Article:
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Visualizing the Semantic Web

By Eric K. Neumann
August 8, 2007 | When working with data, it is just as important to visualize it properly as it is to process it, especially in the context of aligned (columnar) collections of records, such as HTS assay, microarray, and clinical data. Today’s researchers have an arsenal of visualization tools at their disposal, ranging from spreadsheets, statistical graphs, dynamic web pages, network views, heat maps, sector maps, and many more. In most cases these vu-tools work best with homogenous, flat data. But in the world of the Semantic Web, the data is often heterogeneous and complex in structure, and so the current ensemble of tools will only work for select slices of RDF data. The real trick is how to take advantage of, and visualize highly interconnected and typed data in a way that allows users to easily choose the perspective that makes most sense.

For many people there is the assumption that if one gains semantics, one has to lose visual understanding, which is why most of us like web pages. It’s as if by making data machine-readable, we worry we may lose human comprehensibility. Yet there are many ways to see data and work with it, so in principle, if semantics can help describe the data, then viewing options should only get more flexible and compelling. What is really needed is a standard way for browsers to easily know how to handle certain kinds and sets of semantic data that come in the form of RDF — the same way style-sheets are used for HTML and XML files.

One tool that offers an intuitive and natural way to view semantic data is EXHIBIT (, developed as part of MIT’s SIMILE project ( EXHIBIT has two noteworthy features: it does not require any back-end database (relational or RDF triple-store) that an author needs to intricately connect to; and it allows anyone to render RDF data via a standard browser by using simple HTML data templates and a set of pre-defined viewing modalities: tile views, tables, timelines, scatter plots, and bar graphs. What’s so cool about EXHIBIT is that once you’ve pointed it to your RDF file or data feed, it dynamically creates interactive ‘facets’ that you can use on the web page to select subsets of the data. Facets are selectable lists of types that a data-record may contain, such as “SMOKER” vs. “NON-SMOKER” for SMKCLASS or “MILD” vs “SEVERE” for  “ADVERSE EVENT”. Facets allow a fast and easy way to filter those records having the desired combinations of values types. Although EXHIBIT is based on JavaScript, it is contained so you don’t have to call or write any additional JavaScript — just include an attribute template tag for the desired data properties (columns) contained in our RDF data records:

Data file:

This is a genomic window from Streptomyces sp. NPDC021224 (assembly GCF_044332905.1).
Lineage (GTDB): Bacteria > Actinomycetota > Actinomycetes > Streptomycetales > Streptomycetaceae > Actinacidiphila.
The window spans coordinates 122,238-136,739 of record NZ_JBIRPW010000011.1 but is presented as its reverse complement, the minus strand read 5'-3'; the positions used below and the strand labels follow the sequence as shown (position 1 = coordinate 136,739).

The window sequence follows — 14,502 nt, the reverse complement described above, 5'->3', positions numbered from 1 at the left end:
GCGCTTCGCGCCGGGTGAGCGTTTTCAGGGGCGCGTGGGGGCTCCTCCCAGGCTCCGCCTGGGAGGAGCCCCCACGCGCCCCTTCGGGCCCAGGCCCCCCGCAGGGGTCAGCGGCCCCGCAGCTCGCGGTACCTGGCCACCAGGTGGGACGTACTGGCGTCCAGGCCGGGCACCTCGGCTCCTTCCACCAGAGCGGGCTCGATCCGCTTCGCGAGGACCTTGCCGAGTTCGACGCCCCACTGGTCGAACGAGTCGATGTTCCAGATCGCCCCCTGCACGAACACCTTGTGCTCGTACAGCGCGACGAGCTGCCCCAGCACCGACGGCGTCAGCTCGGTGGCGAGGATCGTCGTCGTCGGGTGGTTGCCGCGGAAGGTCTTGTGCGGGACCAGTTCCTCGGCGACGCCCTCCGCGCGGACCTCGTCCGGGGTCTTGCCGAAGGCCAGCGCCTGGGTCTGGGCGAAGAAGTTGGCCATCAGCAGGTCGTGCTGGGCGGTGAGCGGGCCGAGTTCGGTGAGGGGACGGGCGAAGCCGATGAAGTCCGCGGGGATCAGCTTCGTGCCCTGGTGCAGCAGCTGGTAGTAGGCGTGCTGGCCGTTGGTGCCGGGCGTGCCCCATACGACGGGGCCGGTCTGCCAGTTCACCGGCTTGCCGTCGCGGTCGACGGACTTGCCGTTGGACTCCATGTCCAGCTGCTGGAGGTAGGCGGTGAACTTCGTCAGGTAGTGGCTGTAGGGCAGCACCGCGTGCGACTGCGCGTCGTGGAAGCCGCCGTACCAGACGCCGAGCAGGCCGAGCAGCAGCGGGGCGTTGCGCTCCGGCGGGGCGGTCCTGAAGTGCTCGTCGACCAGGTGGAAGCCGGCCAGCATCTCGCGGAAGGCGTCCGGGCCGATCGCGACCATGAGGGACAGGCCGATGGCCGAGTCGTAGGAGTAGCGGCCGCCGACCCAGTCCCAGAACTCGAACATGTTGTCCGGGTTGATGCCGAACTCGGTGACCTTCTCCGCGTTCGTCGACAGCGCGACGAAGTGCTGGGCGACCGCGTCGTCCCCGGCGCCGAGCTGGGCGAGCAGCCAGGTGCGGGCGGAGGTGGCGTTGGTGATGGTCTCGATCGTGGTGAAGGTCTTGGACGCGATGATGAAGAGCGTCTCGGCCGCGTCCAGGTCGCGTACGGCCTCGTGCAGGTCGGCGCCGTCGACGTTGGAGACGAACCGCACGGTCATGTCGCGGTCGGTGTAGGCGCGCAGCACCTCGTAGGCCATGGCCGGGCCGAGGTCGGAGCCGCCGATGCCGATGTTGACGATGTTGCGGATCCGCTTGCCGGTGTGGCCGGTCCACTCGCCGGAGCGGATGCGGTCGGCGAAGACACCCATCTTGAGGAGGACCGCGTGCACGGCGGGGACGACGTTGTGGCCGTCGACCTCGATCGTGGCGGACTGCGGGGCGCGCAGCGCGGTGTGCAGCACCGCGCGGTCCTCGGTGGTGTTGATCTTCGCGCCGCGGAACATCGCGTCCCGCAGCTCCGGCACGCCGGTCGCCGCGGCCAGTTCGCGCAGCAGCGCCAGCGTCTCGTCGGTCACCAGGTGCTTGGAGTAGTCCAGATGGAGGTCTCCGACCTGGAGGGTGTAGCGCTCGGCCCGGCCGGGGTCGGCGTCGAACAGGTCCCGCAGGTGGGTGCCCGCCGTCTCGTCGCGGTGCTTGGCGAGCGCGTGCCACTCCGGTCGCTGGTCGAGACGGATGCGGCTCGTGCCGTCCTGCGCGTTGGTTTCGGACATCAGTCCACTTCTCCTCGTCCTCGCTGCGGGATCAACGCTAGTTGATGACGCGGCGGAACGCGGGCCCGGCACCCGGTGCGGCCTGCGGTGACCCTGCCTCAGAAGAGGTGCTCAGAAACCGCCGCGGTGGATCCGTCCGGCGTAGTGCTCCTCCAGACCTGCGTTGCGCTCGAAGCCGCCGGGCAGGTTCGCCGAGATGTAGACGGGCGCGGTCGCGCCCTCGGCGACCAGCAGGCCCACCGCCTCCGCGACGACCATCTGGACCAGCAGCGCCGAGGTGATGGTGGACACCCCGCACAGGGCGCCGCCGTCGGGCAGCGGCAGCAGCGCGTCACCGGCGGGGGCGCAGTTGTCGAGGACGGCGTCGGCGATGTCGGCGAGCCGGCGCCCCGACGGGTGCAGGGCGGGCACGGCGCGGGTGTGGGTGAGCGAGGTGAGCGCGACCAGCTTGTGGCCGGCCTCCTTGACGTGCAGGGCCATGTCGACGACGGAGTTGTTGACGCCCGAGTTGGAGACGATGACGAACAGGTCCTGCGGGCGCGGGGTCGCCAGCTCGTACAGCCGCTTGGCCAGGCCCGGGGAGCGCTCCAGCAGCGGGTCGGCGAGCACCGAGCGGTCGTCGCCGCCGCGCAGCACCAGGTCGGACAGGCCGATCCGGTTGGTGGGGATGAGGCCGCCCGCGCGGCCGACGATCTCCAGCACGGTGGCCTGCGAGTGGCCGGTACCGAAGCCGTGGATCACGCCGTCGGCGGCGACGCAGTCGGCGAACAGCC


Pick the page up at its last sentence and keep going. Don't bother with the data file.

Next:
<div ex:role=”exhibit-view”


            ex:label=”Subject Demography”

            ex:columns=”.label, .AGE, .sex, .wt, .ht, .smkclass, .AE “

            ex:columnLabels=”Subject, Age, Sex, Weight, Height, Smoker, Adverse Events”



            ex:sortAscending=”true”  >



From this set of cues, EXHIBIT is able to generate a fully styled HTML representation of all your data as a table, nicely formatted by rows and columns, where the RDF predicates you want as columns are specified under ex:columns. To create facets, all you specify is:


<td width=”20%” style=”font-size:10px”>

            <div ex:role=”facet” ex:expression=”.sex”></div>

            <div ex:role=”facet” ex:expression=”.smkclass”></div>

            <div ex:role=”facet” ex:expression=”.AE”></div>

            <div ex:role=”facet” ex:expression=”.treatment”></div>



A useful companion technology is SIMILE’s Babel translator (, an on-line converter that can take your data, even spreadsheet files, and convert them into authentic RDF. I have used it to take several heterogeneous files of clinical trials data (synthetic), and merge them all into one RDF document that now can be easily viewed using EXHIBIT. Using this approach I can combine standard table documents from clinical trials and view them in a variety of pivotable ways ( Babel can also convert files, like json (JavaScript Object Notation), from other formats as well, but I should mention it seems to work best with a Firefox browser. One can also call Babel via a web-request, circumventing the need to manually go through the web page.

Another system for viewing RDF data is TABULATOR (, an ongoing project by Tim Berners-Lee and his team to explore linked semantic data. This tool can be added to Firefox browsers as a plug-in, and allows users to explorer complex sets of RDF data in a click-able navigational way that downloads and renders all the linked relations as an expanding tree. Since Semantic Web objects form a graph, the tree view often times descends to a point that links back to something at the top-many find this a bit confusing. TABULATOR is able to create GoogleMaps if location data is part of the data set, and supports SPARQL queries. It is a tool designed for the technically savvy Semantic Web surfer.

Lastly, there is an effort to develop visualization standards for the Semantic Web called Fresnel — pronounced fre-nel’ ( Fresnel defines a vocabulary set on how to select, render and view RDF data so that it will work in different browser environments. To date, several browsing systems implement Fresnel: Cardovan (IBM), IsaViz (W3C/INRIA), Longwell / Piggy Bank (SIMILE/W3C/MIT), Arago (DERI), and Horus (Freie Universität Berlin). Semantic Web visualization is still a topic of research, but as more semantic data comes on-line, the use and demand for such tools will grow proportionally. For now, there are some practical, easy to use prototypes that will enable researchers to better understand the advantages of Semantic Web information.

Eric K. Neumann is senior director product strategy at Teranode. E-mail:

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